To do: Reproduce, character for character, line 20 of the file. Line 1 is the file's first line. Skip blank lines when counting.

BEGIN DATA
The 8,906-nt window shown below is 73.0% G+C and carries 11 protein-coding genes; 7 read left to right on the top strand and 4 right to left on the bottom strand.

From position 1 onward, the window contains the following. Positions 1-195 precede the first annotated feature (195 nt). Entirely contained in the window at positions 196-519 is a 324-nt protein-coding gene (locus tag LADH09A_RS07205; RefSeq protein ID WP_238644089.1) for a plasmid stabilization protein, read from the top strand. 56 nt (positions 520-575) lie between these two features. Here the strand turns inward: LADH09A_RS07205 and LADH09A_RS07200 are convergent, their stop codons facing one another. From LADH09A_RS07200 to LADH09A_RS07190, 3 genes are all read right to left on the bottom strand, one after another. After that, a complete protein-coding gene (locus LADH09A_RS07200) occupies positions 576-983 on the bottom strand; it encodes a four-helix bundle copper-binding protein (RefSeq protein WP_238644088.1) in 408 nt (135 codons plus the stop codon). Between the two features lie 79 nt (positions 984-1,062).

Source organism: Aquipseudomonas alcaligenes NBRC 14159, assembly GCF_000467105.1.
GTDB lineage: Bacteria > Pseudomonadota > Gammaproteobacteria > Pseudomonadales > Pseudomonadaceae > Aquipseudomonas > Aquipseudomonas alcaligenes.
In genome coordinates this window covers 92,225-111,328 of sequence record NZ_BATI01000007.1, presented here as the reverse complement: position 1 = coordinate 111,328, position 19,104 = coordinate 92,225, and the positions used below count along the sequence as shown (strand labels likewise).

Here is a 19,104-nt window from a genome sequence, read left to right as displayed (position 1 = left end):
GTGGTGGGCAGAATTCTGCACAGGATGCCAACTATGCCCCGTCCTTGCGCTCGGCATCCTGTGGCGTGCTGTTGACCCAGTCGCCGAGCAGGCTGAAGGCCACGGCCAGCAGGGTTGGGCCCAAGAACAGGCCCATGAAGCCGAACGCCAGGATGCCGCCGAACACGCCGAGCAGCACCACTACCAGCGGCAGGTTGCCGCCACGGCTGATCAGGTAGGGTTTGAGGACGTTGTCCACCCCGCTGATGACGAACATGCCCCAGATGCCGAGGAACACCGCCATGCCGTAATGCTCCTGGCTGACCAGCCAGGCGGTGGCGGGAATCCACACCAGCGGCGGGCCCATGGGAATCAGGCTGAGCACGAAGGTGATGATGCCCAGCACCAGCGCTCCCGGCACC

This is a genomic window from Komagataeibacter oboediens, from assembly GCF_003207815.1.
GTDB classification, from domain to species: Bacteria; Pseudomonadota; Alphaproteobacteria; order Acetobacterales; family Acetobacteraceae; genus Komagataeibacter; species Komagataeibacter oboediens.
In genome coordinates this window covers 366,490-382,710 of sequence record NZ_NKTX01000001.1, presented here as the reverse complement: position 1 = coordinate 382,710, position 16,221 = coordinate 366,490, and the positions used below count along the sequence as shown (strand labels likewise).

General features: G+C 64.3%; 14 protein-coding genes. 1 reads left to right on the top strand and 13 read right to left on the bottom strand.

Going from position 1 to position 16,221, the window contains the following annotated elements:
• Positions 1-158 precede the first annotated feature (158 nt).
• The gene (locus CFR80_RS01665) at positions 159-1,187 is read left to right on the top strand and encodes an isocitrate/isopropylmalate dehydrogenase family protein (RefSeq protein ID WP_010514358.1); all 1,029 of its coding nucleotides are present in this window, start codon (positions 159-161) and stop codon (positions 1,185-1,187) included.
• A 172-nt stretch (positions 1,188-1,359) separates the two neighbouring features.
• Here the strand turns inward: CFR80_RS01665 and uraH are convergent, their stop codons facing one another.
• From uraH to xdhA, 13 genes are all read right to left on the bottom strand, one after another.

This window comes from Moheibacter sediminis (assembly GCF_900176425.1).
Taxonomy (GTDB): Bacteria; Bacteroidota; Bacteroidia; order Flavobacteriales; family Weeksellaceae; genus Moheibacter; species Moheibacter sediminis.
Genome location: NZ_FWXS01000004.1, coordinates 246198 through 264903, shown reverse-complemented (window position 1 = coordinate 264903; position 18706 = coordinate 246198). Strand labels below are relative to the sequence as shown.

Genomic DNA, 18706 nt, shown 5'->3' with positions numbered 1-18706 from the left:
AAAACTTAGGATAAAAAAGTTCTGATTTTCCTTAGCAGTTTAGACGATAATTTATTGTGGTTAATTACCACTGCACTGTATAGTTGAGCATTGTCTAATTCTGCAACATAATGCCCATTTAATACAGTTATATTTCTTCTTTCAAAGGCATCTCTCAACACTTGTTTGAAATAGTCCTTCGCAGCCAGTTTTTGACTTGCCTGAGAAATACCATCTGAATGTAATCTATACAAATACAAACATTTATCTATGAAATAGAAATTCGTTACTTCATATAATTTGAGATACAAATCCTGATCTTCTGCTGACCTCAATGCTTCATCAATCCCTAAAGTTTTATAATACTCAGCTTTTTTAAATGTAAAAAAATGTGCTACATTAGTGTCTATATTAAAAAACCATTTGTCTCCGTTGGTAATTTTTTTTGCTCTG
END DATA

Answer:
Genome location: NZ_FWXS01000004.1, coordinates 246198 through 264903, shown reverse-complemented (window position 1 = coordinate 264903; position 18706 = coordinate 246198). Strand labels below are relative to the sequence as shown.